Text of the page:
A new study is shedding light on how rapidly retailers are trimming their brick-and-mortar footprints in an increasingly digital age.
A report released today by Coresight Research revealed that year-to-date closures have already exceeded the total number recorded for the whole year of 2018.
The research and advisory firm, which tracks store openings and closings each week, counted 5,994 store closures and 2,641 openings across the United States in just the first 15 weeks of 2019. Last year, for comparison, retailers announced 5,864 closures and 3,239 openings over the course of all 12 months.
“The slowdown we saw in 2018 seems to have been a brief respite in what’s a steady long-term trend,” said Deborah Weinswig, founder and CEO of Coresight Research. “I expect store closures to accelerate in 2019, hitting some 12,000 by year-end.”
Rapidly shifting consumer preferences and the rise of e-commerce are now forcing traditional retailers and brands to invest more heavily in online platforms and trim down their physical footprints.
Watch on FN
Bankruptcies and liquidations at Sears and Payless ShoeSource have led to the combined closings of a couple thousand stores, while children’s chain Gymboree and teen brand Charlotte Russe have contributed to 800 and 500 closures, respectively. Even Foot Locker, which reported solid fourth-quarter earnings last month, announced that it would shutter 165 stores around the world this year. (The company has been scaling down its total store count annually since 2014.)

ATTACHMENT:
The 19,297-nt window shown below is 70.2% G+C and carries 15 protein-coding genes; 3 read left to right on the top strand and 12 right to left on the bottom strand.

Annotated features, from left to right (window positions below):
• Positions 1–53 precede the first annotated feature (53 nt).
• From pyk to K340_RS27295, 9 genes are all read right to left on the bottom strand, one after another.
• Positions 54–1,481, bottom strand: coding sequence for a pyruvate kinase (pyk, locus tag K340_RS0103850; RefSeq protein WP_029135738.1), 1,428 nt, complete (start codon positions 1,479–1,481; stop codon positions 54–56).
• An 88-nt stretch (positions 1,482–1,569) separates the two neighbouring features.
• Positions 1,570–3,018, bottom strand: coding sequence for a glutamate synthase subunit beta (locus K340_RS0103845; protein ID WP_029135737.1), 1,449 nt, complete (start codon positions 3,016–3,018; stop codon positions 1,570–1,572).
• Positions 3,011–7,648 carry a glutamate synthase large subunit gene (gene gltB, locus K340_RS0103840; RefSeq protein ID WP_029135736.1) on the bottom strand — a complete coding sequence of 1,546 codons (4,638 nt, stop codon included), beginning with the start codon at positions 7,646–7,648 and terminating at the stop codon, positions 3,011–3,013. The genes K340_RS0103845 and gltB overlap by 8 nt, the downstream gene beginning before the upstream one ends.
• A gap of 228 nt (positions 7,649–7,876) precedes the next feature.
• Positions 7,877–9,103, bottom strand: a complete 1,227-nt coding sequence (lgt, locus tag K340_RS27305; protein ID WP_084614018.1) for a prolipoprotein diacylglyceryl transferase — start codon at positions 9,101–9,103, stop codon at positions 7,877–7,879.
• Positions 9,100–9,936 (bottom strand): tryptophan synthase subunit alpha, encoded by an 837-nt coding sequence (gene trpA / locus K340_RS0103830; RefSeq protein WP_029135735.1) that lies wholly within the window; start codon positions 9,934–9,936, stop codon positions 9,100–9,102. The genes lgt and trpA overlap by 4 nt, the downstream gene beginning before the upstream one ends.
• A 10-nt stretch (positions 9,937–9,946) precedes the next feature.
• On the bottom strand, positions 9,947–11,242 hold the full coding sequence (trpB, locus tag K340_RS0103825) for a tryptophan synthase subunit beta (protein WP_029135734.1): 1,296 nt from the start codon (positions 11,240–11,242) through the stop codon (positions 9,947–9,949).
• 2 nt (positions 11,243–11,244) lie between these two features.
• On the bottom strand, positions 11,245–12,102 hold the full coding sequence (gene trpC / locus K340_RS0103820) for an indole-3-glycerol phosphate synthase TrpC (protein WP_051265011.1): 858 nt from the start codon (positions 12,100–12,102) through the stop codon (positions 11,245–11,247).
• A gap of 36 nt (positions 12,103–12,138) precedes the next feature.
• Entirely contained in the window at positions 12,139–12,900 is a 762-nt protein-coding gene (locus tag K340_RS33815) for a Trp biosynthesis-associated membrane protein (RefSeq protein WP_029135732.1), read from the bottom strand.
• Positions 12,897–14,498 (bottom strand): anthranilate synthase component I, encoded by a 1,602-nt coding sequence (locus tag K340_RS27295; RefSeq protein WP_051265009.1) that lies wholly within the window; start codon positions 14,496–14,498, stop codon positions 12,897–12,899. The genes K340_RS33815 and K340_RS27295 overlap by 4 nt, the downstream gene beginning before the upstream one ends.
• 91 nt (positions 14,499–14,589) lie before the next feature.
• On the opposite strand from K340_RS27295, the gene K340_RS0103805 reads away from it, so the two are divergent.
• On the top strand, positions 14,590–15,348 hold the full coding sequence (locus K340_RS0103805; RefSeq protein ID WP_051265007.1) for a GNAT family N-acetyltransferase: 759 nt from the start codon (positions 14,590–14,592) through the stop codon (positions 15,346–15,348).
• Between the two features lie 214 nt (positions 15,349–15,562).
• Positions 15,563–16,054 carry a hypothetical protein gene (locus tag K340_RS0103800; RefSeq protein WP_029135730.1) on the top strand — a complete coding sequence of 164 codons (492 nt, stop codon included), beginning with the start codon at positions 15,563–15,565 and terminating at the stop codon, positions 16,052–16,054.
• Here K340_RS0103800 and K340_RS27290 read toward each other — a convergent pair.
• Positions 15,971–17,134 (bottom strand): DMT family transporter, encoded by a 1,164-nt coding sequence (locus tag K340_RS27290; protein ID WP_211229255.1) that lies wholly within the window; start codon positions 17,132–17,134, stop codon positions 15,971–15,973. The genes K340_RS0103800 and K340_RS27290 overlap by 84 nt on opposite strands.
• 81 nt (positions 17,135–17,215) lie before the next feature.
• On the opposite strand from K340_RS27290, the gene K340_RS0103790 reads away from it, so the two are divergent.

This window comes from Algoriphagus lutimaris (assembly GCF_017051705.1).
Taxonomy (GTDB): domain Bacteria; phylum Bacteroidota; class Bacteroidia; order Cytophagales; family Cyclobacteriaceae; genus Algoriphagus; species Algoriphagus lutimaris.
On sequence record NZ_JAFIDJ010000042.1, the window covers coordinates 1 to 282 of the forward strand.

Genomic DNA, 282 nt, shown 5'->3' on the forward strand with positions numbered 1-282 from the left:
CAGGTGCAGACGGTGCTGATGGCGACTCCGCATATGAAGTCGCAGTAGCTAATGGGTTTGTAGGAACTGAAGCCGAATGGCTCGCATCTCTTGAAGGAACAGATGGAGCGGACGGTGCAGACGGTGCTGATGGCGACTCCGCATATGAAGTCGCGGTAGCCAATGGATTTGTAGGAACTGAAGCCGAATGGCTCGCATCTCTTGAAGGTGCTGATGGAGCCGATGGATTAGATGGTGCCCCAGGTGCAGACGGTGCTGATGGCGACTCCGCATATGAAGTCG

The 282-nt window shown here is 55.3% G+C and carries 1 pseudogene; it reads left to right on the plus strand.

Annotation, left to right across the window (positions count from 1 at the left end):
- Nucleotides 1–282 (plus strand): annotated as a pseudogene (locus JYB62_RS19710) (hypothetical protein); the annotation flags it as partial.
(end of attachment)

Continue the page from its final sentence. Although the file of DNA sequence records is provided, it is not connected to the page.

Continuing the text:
That’s not to say it’s all doom and gloom. A number of retailers have worked on restructuring to cut costs and focus on better-performing stores in an effort to survive the so-called “retail apocalypse.” Beleaguered Sears, for instance, recently announced the openings of three Sears Home & Life stores come May. (The smaller-format spaces will span up to only 15,000 square feet, compared with the department store’s usual 100,000 square feet.)
Why Analysts Predict Another 75,000 US Stores Could Close by 2026
Retail Store Closures: All the Companies That Are Downsizing in 2019
All the Brands & Retailers That Have Closed Their Flagship Stores in Manhattan